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Strawberry grapes grow in semi-loose cascading bunches attached to dark brown, woody, and fibrous branching stems. Each grape averages 1 to 2 centimeters in diameter, and several sizes of grapes can be found throughout the bunch, maturing at different periods. Strawberry grapes typically have a round to oval shape, and the skin is smooth, taut, firm, and thick, showcasing a dark purple, almost black hue. The surface is also covered in a silvery blue-grey bloom, a natural, protective layer preventing the grapes from losing moisture. Underneath the surface, the flesh has a translucent pale green hue and a gelatinous, aqueous, tender, and succulent nature. The flesh also encases several large brown tapered crunchy seeds that release a bitter flavor if consumed. Strawberry grapes have astringent sour skin combined with sweet, musky, wine-like nuances and a subtle candied, fruity sweetness that lingers on the palate.
Strawberry grapes are available in the late summer through fall.
Strawberry grapes are botanically a part of the Vitis genus and are a hybrid variety belonging to the Vitaceae family. The grapes grow on deciduous, climbing vines extending anywhere from 4 to 8 meters and are a popular variety for growing against walls on espaliers. Strawberry grapes were named for their fruity, berry-like taste and are known by several names worldwide, including Uva Fragola, Strawberry Vine grapes, Isabell, Isabella, Fragolina, Fragolino, and Fragola. The mid-season variety is favored by home gardeners for its disease resistance, large crops, extreme weather tolerance, and reliable harvests of sweet-tasting grapes. Strawberry grapes are grown on a small scale as table grapes and are primarily consumed fresh, cooked, or fermented into wine.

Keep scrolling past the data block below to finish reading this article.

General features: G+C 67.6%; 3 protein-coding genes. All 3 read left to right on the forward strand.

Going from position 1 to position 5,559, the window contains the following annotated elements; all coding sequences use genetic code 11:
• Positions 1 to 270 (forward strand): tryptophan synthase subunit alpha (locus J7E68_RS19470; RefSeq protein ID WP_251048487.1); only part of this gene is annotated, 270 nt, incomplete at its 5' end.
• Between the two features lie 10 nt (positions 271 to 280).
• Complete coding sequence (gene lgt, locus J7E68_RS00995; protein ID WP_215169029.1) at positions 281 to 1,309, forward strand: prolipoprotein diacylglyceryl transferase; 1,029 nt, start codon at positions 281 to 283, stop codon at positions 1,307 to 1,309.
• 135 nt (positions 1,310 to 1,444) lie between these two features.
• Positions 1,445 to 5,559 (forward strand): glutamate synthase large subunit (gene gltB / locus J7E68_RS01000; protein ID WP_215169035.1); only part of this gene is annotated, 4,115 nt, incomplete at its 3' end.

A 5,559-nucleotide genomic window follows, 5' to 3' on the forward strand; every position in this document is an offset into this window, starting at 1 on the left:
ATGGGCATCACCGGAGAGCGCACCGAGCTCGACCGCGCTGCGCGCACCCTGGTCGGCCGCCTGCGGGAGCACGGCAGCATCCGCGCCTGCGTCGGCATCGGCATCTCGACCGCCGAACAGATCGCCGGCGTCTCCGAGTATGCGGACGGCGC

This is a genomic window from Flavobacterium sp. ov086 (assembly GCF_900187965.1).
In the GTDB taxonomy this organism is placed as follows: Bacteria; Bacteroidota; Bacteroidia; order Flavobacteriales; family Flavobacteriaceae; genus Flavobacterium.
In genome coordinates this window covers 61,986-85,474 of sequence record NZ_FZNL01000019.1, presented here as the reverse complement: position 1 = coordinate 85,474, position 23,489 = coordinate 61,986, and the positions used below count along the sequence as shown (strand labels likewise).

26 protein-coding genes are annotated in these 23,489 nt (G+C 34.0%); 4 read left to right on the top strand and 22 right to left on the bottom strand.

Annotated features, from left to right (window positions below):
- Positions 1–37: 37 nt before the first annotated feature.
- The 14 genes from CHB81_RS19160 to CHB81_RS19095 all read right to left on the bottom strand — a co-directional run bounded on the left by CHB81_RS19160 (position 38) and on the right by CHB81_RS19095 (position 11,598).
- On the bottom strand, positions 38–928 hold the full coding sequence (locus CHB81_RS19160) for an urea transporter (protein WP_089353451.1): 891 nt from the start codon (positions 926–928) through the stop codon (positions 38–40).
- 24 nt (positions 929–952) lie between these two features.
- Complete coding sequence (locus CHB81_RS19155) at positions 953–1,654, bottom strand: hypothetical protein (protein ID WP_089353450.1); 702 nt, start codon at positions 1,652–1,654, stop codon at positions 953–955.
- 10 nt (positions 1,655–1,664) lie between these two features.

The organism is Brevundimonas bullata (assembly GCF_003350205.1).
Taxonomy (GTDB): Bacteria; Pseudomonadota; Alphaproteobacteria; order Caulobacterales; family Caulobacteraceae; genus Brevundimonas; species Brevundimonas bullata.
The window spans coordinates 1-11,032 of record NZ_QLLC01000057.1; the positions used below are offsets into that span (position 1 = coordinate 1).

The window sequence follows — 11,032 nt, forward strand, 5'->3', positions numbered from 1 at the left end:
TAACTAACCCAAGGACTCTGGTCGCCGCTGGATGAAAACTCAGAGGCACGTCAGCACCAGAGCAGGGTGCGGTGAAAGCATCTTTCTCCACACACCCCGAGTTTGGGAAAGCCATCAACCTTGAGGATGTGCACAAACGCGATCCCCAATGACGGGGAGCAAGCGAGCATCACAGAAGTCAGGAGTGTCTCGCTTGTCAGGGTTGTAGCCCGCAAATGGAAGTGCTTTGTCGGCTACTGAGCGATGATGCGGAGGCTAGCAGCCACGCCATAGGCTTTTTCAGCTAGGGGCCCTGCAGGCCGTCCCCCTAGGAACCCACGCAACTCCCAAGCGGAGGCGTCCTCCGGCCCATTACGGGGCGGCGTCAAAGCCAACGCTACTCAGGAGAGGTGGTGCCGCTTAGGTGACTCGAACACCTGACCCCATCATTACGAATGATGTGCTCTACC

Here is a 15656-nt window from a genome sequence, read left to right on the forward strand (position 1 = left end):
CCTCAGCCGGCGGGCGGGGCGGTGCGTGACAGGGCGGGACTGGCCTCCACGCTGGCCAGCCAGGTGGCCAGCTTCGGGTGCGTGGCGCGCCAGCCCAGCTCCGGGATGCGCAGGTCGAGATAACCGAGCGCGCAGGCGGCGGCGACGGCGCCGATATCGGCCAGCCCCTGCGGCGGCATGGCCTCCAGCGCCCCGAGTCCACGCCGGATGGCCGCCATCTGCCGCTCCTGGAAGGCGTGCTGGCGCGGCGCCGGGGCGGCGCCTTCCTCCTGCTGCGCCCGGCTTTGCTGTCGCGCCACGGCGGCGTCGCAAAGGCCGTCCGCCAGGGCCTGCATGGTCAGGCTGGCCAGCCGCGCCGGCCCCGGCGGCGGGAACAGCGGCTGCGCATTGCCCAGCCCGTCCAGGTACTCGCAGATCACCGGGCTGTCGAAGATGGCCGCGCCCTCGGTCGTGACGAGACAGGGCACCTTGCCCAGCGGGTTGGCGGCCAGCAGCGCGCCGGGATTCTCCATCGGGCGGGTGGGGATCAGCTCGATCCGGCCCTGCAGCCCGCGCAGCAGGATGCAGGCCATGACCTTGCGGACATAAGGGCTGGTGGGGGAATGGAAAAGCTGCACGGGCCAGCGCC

Strawberry grapes are a source of vitamin C to strengthen the immune system while boosting collagen production, vitamin A to maintain healthy organ functioning, and potassium to balance fluid levels within the body. The grapes also provide iron to develop the protein hemoglobin for oxygen transport through the bloodstream, vitamin K for faster wound healing, and other nutrients, including manganese, B vitamins, copper, and fiber. The pigmented grapes contain anthocyanins, natural compounds that give the grapes their dark coloring and have antioxidant-like properties to protect the cells against the damage caused by free radicals.
Strawberry grapes have a sweet flavor suited for fresh preparations. The variety is traditionally consumed as a table grape and is eaten straight out of hand, savored for its fruity, sweet, and refreshing taste. Strawberry grapes can also be served on cheese boards as a fresh element, tossed into salads, mixed into fruit bowls, or stirred into creamy dips and spreads. The grape's compact nature allows them to be sliced and used as an edible decoration on cakes, layered over tarts, or pressed into juice and used to flavor ice cream. Strawberry grapes can also be layered into parfaits, simmered into jam, jellies, and sauces, or infused into syrups for desserts, teas, and cocktails. In Italy, Strawberry grapes are popularly fermented into wine or infused into a sweet liquor. They are also baked into seasonal focaccia bread known as schiacciata con l'uva. The grape-filled bread is commonly made during the harvest season and is created as a local delicacy. Strawberry grapes pair well with cheeses such as brie, gouda, and goat, fruits including apples, pears, and melons, seafood, and herbs such as mint, rosemary, and parsley. Unwashed Strawberry grapes will keep up to one week when stored in a perforated plastic bag in the refrigerator.